I recently interviewed top cartoonist, Steve Bright, for our sister site BritishExpat.com.
Steve Bright (pen name: ‘Brighty’) has been a full-time professional freelance cartoonist since 1983, working for numerous publications and clients over the years. Prior to that, he joined D.C. Thomson & Co. Ltd straight from school, with the intention of pursuing a career in journalism, only to find himself on the editorial staff of The Beano, writing weekly scripts for characters such as Billy Whizz and Biffo the Bear. After a meteoric rise, he was moved to assist in the creation of Nutty comic where, aged 19, he was responsible for creating and writing ‘Bananaman’, which subsequently went on to become an animated television series, and is set to become a big screen live action movie later this year. After six years, he took the plunge into the freelance world, using his first love of drawing, along with the experience of those years. He has been there ever since, producing cartoon work for a myriad of publications from The Beano and The Dandy, to The Sunday Times, plus others too numerous to mention, and as diverse as you could imagine. Currently, he is the editorial cartoonist for the UK’s best-selling newspaper, The Sun.
Glasgow-born, Steve spent most of his life in and around Perth in Scotland, before moving south of the border in 2002. He is a member of the Professional Cartoonists’ Organisation.
I asked Steve about earning a living online, about cartooning, and some general questions. Although this interview was done initially for British Expat, I knew that it would interest a lot of you who read this blog, so here’s a quick taster.
On living the laptop lifestyle
British Expat: How did you get into the enviable position of being able to work from where you choose? Did changing technology gradually enable this or was it a sudden leap after you decided that this was what you wanted to do?
Steve Bright: Initially, technology had no bearing on it whatsoever. I left an office job to pursue a freelance career as a cartoonist. My only real option was to work from home, so I bought a draughtsman’s drawing board and began drawing with nib pens and ink, pretty much the same tools that had been used by cartoonists for at least a century. The most ‘high tech‘ instrument I worked with was an automatic pencil which saved time on sharpening. Other than that, I drew on paper or Bristol Board and delivered my work as original artwork to the editors, either in person or by post. That was how it was done for at least the first ten years, before technology began creeping into my working practices, initially with a fax machine, before computers took over, and eventually I arrived at my current modus operandi, with no paper involved, all artwork produced digitally from start to finish, and electronic delivery via email; the stuff of science fiction when I first started out. These days, using a portable Wacom Cintiq graphics tablet and a laptop PC, I can literally carry my entire office in a backpack, and work from anywhere in the world with a decent Internet access and a couple of electric power sockets.
How do you see your role as a cartoonist? Are you an entertainer, a message carrier, or an illustrator? All of them and more?
Oh, boy! I hate to burst the bubble of the question, but in truth, after doing this for over 30 years, the answer would be ‘breadwinner‘. It’s a job. Yes, it’s a great job that I enjoy enormously at times (though not all times), and I can think of few that I’d rather have, but it’s what I do to provide for my family and keep a roof over our heads. And although it’s very gratifying to know that others can be entertained by what I do, or even be moved by it, there has never been any higher vocational aspect to it as a career choice other than to make money from something I enjoy doing. I’ve never aspired to anything more, although it’s certainly pleasing when more comes from it. So the answer would be yes, all of them and more may play a part, but my essential role and focus is provider, like most people who do any kind of work. That is the importance of cartooning to me, and beyond that, I see it as relatively unimportant in the grand scheme of things.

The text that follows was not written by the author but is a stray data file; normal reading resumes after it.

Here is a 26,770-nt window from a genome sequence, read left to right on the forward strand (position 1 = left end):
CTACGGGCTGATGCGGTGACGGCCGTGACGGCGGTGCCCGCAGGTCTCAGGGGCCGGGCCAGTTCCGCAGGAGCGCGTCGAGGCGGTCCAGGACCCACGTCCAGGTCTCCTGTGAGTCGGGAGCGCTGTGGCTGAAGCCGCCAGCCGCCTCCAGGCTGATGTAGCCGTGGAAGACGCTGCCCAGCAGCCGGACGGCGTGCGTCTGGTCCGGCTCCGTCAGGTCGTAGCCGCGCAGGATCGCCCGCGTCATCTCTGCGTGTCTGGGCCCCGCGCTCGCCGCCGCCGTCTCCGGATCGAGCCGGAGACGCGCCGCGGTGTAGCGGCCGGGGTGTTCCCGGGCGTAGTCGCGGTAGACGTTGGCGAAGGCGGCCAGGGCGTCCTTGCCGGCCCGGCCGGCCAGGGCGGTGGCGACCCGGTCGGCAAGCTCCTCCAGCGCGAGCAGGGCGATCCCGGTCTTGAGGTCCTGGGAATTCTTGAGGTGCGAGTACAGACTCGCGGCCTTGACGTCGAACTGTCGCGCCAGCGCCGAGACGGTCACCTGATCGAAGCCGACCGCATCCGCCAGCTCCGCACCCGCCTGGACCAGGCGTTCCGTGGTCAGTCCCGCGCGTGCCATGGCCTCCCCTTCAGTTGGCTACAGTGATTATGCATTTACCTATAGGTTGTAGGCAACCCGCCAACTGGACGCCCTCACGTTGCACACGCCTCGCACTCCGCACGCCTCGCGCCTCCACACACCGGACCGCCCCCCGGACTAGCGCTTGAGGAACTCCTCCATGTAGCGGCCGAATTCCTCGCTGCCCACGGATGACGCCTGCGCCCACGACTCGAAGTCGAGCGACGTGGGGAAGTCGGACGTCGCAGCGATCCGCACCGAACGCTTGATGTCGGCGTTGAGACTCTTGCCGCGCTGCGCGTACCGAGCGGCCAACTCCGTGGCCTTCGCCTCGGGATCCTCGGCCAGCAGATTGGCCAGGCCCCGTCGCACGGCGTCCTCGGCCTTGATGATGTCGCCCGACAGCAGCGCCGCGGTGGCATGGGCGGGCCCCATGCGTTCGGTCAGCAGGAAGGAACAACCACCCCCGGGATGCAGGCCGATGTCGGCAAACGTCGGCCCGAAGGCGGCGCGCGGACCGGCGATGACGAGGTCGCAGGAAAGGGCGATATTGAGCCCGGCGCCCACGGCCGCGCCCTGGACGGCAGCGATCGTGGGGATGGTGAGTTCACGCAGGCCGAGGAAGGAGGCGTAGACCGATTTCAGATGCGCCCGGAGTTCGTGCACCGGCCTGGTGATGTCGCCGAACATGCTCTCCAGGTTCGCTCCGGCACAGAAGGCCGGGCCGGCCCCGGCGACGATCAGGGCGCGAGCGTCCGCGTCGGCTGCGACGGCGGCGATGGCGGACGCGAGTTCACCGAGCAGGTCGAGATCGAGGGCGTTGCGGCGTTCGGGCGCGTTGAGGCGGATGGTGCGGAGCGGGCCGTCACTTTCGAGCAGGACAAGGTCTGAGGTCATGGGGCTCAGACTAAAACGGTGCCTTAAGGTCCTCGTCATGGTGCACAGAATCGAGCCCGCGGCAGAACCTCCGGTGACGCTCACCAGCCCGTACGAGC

It’s been said (probably by you) that many cartoonists, whilst funny on paper, are miserable gits in real life. Are you a miserable git? What makes you smile or laugh when you’re not working?
There are cartoonists who certainly believe that being a miserable git is almost a prerequisite for the job, and that the more cynical and jaundiced your views on life, the better the ideas you’ll come up with. I think there’s an element of truth in that, although I have to say that my own experience of most cartoonists I’ve met in person (many!) contradicts those assertions. We enjoy getting together when we can, at cartoon festivals and organised events, and generally a very agreeable time is had by all. Although perhaps if you were to analyse it, much of the time might be spent being miserable gits in harmony with each other, I dunno. From my own perspective, I became a cartoonist aged 23, newly married, and with our first child on the way shortly afterwards. Life was as good as it ever had been, and I don’t recall having any time for being miserable. That said, as I’ve stated already, mine was not the most conventional route into the business. Cartoonists do laugh though – and a lot. And at everything. All part of the job, innit…
You can see more of Brighty’s cartoons at his brighty-art.co.uk website. And if, like Steve, you’re a fan of Marvel or D.C. Comics, and you’re not averse to a clever bit of mindless zombie violence and swearing, then you’ll love Hairy Steve.
And why not read the whole interview with Steve Bright on BritishExpat.com?
Buy Steve’s book!
Just Us Then?
Steve Bright & John Holt
Paperback, 90 pages